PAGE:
by Colton Campbell
For the University of West Georgia, every year is a LEAP year.
2019 will see the growth of LEAP West!, a UWG offshoot of a national higher education initiative called Liberal Education and America’s Promise, or LEAP. This year’s “giant LEAP” will provide enhanced opportunities for students to become further engaged in practices that will transform not only their educational journeys, but their future careers and lives.
Launched in 2005 by the Association of American Colleges and Universities (AAC&U), LEAP emphasizes analysis, critical thinking, written and oral communication, personal responsibility, civic and engagement and other skills that form a more rounded, engaged individual both in- and outside the workplace.
UWG’s Provost and Vice President of Academic Affairs, Dr. Micheal Crafton – who has spearheaded LEAP efforts not only at UWG but across Georgia – has been named a senior fellow in the organization by AAC&U.
“It is a great honor to be recognized for the work we’ve done to advocate for this initiative,” Crafton said. “I remember going to a national gathering hosted by AAC&U and hearing about LEAP for the first time. I was hooked right away. The kinds of leaders and thinkers America needs in order to flourish are, I think, best prepared with this kind of education.”
Since that moment, Crafton has taken LEAP and its practices and promises on the road, serving as the chairman of the LEAP State Georgia steering committee. Georgia received formal LEAP State status in 2016, thanks in large part to Crafton’s leadership.
“This is important work because so many people in our country have lost sight of the connection between a broad, liberal education and earning a living for themselves and their families,” Crafton said. “Most jobs today require broad learning that incorporates all aspects of a liberal education, and even the individuals who aspire toward very specific skills-based careers like engineering and accounting would find great value in having the foundational knowledge of numerous subjects and the skills that we’re promoting.”
Those skills – including the ability to effectively communicate both in writing and orally; critical thinking and analytical reasoning; and the ability to work effectively both in teams and independently – are frequently identified by executives and hiring managers in American corporations for essential qualities most applicants lack.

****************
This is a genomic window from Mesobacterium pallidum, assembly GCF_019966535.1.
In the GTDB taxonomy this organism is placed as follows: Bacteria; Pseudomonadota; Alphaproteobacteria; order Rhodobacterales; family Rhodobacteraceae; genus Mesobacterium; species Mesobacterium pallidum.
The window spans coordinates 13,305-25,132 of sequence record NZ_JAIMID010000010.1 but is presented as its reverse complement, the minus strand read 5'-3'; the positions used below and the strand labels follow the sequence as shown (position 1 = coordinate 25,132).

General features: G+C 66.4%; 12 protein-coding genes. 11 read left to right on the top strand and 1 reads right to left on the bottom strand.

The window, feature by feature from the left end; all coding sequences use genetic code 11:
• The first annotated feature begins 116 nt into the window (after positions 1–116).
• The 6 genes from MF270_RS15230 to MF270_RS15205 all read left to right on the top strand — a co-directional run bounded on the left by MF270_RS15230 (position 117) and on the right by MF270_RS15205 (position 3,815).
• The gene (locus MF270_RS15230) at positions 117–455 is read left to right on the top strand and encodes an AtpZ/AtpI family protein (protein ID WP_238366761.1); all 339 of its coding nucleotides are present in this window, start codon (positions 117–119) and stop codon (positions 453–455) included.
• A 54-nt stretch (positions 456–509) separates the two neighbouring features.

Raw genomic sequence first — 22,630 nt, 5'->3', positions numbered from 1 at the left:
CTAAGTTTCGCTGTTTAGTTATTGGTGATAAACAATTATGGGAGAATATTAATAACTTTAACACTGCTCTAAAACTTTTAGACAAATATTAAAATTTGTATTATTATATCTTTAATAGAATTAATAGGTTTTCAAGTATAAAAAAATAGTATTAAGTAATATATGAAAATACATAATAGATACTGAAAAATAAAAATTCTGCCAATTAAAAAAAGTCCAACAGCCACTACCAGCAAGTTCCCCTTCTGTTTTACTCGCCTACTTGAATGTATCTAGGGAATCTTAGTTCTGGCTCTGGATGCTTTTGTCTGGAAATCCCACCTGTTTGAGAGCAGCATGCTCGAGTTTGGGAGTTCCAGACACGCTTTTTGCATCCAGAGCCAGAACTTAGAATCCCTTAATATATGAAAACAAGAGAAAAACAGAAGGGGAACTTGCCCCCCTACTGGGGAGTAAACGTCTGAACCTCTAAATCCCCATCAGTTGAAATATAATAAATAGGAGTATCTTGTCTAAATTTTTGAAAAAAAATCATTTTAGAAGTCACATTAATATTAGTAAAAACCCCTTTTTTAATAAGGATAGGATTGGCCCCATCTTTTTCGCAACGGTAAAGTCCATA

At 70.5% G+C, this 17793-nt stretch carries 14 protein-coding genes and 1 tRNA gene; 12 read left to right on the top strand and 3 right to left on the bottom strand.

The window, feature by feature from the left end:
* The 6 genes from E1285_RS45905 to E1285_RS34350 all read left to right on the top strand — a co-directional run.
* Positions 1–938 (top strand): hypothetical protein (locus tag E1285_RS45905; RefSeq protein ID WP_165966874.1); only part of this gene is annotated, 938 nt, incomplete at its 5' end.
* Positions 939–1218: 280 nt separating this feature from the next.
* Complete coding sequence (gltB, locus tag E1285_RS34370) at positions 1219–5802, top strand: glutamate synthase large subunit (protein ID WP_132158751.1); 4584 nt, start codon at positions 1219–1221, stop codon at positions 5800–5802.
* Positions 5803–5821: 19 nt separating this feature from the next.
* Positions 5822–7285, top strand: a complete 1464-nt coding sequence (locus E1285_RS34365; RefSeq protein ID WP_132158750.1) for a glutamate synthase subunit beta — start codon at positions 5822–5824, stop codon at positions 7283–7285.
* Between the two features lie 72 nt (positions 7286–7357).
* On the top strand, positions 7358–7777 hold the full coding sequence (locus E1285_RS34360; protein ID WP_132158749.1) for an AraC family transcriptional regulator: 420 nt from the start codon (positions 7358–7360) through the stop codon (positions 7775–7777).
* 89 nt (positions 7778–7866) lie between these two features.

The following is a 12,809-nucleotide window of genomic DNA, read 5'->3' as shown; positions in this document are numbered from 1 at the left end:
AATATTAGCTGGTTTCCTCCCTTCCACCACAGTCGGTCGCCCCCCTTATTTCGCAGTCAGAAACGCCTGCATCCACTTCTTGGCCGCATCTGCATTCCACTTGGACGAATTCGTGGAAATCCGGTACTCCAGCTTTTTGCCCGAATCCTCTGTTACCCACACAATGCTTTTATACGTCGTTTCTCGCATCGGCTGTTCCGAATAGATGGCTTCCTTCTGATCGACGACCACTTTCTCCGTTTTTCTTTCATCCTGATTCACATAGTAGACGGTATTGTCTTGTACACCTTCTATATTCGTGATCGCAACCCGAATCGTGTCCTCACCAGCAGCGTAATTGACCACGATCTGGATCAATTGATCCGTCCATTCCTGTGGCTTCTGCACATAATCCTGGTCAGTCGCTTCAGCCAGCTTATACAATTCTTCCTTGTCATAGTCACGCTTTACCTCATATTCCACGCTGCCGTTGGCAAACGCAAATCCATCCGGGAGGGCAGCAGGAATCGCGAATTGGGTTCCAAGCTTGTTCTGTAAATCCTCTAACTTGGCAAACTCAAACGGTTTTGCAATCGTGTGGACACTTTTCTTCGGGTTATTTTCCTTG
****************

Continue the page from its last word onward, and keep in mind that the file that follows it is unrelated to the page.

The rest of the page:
One key aspect of the LEAP initiative is high-impact practices – a wide spectrum of practices and programs that range from study abroad opportunities to internships to engaging, small seminars in which faculty-student interaction can be maximized.
“Many students lack the resources to take advantage of these often life-changing opportunities not because of a lack of ability or interest but because of economic constraints or lack of confidence,” Crafton said. “We’re working to change that so that high-impact learning can be for everyone.”
LEAP is thoughtfully designed to take on two sets of goals. One is Essential Learning Outcomes, which address the core skills required of students, such as writing or critical thinking.
“The number one criticism we hear from employers is that their hires can’t write,” Crafton said. “The set of goals called the 'Essential Learning Outcomes' not only addresses written and oral communication, but other critical needs such as civic knowledge, inquiry and analysis and ethical reasoning and action.”
The other set of goals is called Principles of Excellence.
“These principles ask us to hold nothing but the highest expectations of our students and ourselves,” Crafton said. “They ask us to achieve excellence and inclusiveness so we are working always on these issues of community, civic responsibility, equity and inclusion, as well as the highest forms of academic achievement.”
At its most complete expression, the work of LEAP culminates in what’s called a student’s Signature Work – a project completed across a semester of study that challenges students to integrate and apply their learning. Signature Work can be pursued in a research project, a capstone experience or in service learning.
Crafton said he looks forward to seeing the continual progress LEAP West! has afforded the university since its launch a few years ago.
“If we continue this upward push we’ve been riding for the past several years, we could see an elevation of our educational programming we haven’t seen in 30 years or more,” he said. “I’m excited to see what 2019 – and beyond – has in store for the opportunities we can create for our students.”Posted on